Instructor: Slobodan Mitrovic


DSC 101/ V LEC

American Health Care System


In this course, we will discover the role of states in the licensing of health care providers, the establishment of health insurance as a condition of employment and the need to provide for a payment method for those citizens who cannot afford private health insurance like those who are elderly or poor. In reviewing the above, we will discover the reason for such strong disagreement in our country over how we, as a nation, should provide payment for healthcare services. Should it all be through private insurance, all through government programs, or should we find a way to both?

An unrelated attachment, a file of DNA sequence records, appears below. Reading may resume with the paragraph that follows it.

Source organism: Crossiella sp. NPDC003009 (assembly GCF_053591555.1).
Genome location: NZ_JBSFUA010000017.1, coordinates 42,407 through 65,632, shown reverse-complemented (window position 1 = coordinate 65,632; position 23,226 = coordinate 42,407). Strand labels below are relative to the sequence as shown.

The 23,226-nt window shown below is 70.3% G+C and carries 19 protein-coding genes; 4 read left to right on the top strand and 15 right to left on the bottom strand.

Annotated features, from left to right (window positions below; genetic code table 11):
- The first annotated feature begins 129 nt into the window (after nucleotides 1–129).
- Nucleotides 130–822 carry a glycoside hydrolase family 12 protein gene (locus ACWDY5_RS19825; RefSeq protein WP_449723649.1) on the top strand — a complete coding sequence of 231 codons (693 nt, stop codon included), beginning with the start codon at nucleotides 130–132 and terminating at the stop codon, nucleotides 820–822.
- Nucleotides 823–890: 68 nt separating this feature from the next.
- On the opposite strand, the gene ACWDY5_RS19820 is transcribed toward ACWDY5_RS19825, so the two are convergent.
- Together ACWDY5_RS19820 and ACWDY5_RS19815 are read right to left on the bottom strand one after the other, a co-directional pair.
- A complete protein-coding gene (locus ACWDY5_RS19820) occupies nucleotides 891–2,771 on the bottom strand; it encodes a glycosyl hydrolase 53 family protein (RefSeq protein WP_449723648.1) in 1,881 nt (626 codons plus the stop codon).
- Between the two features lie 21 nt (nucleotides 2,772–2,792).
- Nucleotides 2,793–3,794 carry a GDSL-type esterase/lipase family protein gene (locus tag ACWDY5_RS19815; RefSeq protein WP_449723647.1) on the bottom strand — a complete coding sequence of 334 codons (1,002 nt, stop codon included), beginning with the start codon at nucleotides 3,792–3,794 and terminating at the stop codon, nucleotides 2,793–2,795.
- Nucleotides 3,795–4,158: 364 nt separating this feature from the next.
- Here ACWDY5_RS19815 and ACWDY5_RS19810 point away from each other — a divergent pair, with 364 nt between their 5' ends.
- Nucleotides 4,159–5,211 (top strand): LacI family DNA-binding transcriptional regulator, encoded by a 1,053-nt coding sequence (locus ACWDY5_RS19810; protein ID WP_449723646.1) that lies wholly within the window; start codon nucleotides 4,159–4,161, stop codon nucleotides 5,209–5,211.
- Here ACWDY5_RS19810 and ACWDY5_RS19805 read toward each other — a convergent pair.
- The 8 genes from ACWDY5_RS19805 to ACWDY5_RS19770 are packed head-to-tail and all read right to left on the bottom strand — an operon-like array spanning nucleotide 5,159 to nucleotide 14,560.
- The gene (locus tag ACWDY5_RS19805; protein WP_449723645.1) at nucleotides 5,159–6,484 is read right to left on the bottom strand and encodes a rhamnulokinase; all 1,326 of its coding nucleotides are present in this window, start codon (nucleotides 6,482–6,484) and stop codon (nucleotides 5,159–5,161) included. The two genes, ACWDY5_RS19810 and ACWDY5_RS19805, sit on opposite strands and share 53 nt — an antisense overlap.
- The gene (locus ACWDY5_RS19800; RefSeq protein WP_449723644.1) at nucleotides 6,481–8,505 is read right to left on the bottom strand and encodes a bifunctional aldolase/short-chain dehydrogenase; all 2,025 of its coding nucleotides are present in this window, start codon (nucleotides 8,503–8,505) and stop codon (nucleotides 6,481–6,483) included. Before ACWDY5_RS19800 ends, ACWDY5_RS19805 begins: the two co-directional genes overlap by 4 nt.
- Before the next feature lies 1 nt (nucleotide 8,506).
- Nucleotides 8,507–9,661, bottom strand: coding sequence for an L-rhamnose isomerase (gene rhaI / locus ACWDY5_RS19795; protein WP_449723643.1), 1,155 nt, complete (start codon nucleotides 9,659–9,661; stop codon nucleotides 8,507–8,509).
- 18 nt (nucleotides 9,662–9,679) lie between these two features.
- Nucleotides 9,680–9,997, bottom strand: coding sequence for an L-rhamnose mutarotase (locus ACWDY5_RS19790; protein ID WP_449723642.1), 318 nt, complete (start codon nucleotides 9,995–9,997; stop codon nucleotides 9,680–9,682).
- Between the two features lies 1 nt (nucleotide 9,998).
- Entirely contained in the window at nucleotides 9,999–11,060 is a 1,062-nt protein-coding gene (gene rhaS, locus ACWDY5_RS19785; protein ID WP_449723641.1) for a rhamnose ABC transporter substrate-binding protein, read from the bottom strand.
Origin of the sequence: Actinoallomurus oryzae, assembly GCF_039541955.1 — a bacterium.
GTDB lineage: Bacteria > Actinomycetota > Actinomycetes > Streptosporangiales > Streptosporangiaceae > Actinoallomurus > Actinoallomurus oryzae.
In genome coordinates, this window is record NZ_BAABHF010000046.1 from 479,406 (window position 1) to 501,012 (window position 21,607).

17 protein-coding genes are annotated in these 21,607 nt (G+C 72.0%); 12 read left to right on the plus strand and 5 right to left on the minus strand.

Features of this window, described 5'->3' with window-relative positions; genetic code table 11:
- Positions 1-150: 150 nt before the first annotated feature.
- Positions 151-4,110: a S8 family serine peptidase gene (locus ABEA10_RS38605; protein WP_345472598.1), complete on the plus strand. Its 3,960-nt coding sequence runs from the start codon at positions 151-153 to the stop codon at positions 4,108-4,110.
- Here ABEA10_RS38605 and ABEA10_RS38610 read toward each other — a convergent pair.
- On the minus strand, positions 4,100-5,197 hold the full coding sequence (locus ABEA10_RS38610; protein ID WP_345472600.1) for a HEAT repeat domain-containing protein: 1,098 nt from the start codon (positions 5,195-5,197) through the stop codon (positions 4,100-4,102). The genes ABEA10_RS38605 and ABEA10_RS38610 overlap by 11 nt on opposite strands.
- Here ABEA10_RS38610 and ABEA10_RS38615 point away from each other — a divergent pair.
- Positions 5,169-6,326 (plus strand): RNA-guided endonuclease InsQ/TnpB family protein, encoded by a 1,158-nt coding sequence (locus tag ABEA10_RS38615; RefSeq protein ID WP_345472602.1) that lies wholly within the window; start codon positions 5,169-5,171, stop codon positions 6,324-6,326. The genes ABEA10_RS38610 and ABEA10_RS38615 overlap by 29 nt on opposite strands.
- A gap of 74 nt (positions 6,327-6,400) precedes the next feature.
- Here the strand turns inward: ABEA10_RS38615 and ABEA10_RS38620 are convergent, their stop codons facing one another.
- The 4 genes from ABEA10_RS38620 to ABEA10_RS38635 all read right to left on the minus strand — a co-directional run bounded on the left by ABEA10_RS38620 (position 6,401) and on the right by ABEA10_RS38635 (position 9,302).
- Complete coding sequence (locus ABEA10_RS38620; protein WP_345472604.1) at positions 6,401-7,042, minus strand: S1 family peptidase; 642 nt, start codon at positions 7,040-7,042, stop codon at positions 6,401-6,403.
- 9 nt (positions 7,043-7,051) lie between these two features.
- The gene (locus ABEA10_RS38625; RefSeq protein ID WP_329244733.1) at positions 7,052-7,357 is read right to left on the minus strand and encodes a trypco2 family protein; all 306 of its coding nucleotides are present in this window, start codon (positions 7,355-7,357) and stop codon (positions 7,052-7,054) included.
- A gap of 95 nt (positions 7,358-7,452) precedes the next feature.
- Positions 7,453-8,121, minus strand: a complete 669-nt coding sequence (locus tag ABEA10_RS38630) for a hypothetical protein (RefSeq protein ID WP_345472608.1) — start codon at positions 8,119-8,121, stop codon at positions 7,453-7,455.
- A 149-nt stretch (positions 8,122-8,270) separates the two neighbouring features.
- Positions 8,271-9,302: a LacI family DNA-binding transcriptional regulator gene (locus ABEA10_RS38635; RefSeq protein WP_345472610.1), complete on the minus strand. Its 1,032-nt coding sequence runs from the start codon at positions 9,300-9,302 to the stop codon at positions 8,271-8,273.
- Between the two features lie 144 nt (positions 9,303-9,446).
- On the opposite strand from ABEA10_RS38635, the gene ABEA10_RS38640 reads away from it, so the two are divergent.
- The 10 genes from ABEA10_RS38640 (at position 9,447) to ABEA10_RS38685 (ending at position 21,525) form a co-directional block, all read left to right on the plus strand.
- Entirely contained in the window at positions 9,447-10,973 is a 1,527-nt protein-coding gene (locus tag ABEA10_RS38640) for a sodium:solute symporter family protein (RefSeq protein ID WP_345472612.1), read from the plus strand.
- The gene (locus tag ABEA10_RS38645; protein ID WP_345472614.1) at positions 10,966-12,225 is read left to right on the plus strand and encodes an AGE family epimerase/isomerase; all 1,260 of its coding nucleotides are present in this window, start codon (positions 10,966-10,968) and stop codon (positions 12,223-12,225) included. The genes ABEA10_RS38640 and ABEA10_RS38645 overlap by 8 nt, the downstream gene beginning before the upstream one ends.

Instructor: Donald Lavanty


DSC 101/ W LEC

Be the Change: Service and Leadership in Action


In our current economy, the job market is competitive and employers are looking for that special something that sets you apart. Leadership and community engagement are two areas that provide students with an opportunity to develop and demonstrate skills that are necessary in our current economic and social context. This class will provide the opportunity for students to work both independently and collaboratively, and engage with partners in the greater Arlington community.

Instructor: Anne Aichele